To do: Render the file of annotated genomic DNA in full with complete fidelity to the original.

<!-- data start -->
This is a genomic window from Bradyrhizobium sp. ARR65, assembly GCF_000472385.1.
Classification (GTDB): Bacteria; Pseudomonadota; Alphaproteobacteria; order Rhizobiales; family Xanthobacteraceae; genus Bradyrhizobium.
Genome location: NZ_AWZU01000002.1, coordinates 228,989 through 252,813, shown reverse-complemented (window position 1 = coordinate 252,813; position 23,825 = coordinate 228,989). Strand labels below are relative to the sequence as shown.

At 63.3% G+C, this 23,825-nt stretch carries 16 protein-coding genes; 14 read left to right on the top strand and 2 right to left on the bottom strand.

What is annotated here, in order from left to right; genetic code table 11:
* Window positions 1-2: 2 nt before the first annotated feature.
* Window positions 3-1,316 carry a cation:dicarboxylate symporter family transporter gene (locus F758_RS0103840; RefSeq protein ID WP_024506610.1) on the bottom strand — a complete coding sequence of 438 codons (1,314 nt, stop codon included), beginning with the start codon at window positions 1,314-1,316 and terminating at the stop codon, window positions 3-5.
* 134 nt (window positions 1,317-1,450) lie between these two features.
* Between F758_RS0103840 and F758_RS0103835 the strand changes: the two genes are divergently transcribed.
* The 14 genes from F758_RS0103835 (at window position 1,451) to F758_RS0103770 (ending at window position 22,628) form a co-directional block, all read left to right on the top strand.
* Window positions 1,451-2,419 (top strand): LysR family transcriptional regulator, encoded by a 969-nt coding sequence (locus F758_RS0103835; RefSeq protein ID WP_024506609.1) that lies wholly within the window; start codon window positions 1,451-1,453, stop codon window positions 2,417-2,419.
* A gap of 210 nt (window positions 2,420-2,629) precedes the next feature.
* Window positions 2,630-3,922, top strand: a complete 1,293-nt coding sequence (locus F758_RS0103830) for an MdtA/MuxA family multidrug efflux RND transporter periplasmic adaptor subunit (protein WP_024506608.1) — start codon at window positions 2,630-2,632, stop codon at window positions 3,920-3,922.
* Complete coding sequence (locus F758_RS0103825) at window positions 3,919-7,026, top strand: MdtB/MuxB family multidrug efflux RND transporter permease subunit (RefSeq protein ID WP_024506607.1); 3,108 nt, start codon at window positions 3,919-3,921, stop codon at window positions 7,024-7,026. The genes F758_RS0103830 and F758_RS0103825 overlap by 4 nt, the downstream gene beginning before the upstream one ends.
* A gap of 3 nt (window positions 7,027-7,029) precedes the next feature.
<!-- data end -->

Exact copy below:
This is a genomic window from Bradyrhizobium sp. ARR65, assembly GCF_000472385.1.
Classification (GTDB): Bacteria; Pseudomonadota; Alphaproteobacteria; order Rhizobiales; family Xanthobacteraceae; genus Bradyrhizobium.
Genome location: NZ_AWZU01000002.1, coordinates 228,989 through 252,813, shown reverse-complemented (window position 1 = coordinate 252,813; position 23,825 = coordinate 228,989). Strand labels below are relative to the sequence as shown.

At 63.3% G+C, this 23,825-nt stretch carries 16 protein-coding genes; 14 read left to right on the top strand and 2 right to left on the bottom strand.

What is annotated here, in order from left to right; genetic code table 11:
* Window positions 1-2: 2 nt before the first annotated feature.
* Window positions 3-1,316 carry a cation:dicarboxylate symporter family transporter gene (locus F758_RS0103840; RefSeq protein ID WP_024506610.1) on the bottom strand — a complete coding sequence of 438 codons (1,314 nt, stop codon included), beginning with the start codon at window positions 1,314-1,316 and terminating at the stop codon, window positions 3-5.
* 134 nt (window positions 1,317-1,450) lie between these two features.
* Between F758_RS0103840 and F758_RS0103835 the strand changes: the two genes are divergently transcribed.
* The 14 genes from F758_RS0103835 (at window position 1,451) to F758_RS0103770 (ending at window position 22,628) form a co-directional block, all read left to right on the top strand.
* Window positions 1,451-2,419 (top strand): LysR family transcriptional regulator, encoded by a 969-nt coding sequence (locus F758_RS0103835; RefSeq protein ID WP_024506609.1) that lies wholly within the window; start codon window positions 1,451-1,453, stop codon window positions 2,417-2,419.
* A gap of 210 nt (window positions 2,420-2,629) precedes the next feature.
* Window positions 2,630-3,922, top strand: a complete 1,293-nt coding sequence (locus F758_RS0103830) for an MdtA/MuxA family multidrug efflux RND transporter periplasmic adaptor subunit (protein WP_024506608.1) — start codon at window positions 2,630-2,632, stop codon at window positions 3,920-3,922.
* Complete coding sequence (locus F758_RS0103825) at window positions 3,919-7,026, top strand: MdtB/MuxB family multidrug efflux RND transporter permease subunit (RefSeq protein ID WP_024506607.1); 3,108 nt, start codon at window positions 3,919-3,921, stop codon at window positions 7,024-7,026. The genes F758_RS0103830 and F758_RS0103825 overlap by 4 nt, the downstream gene beginning before the upstream one ends.
* A gap of 3 nt (window positions 7,027-7,029) precedes the next feature.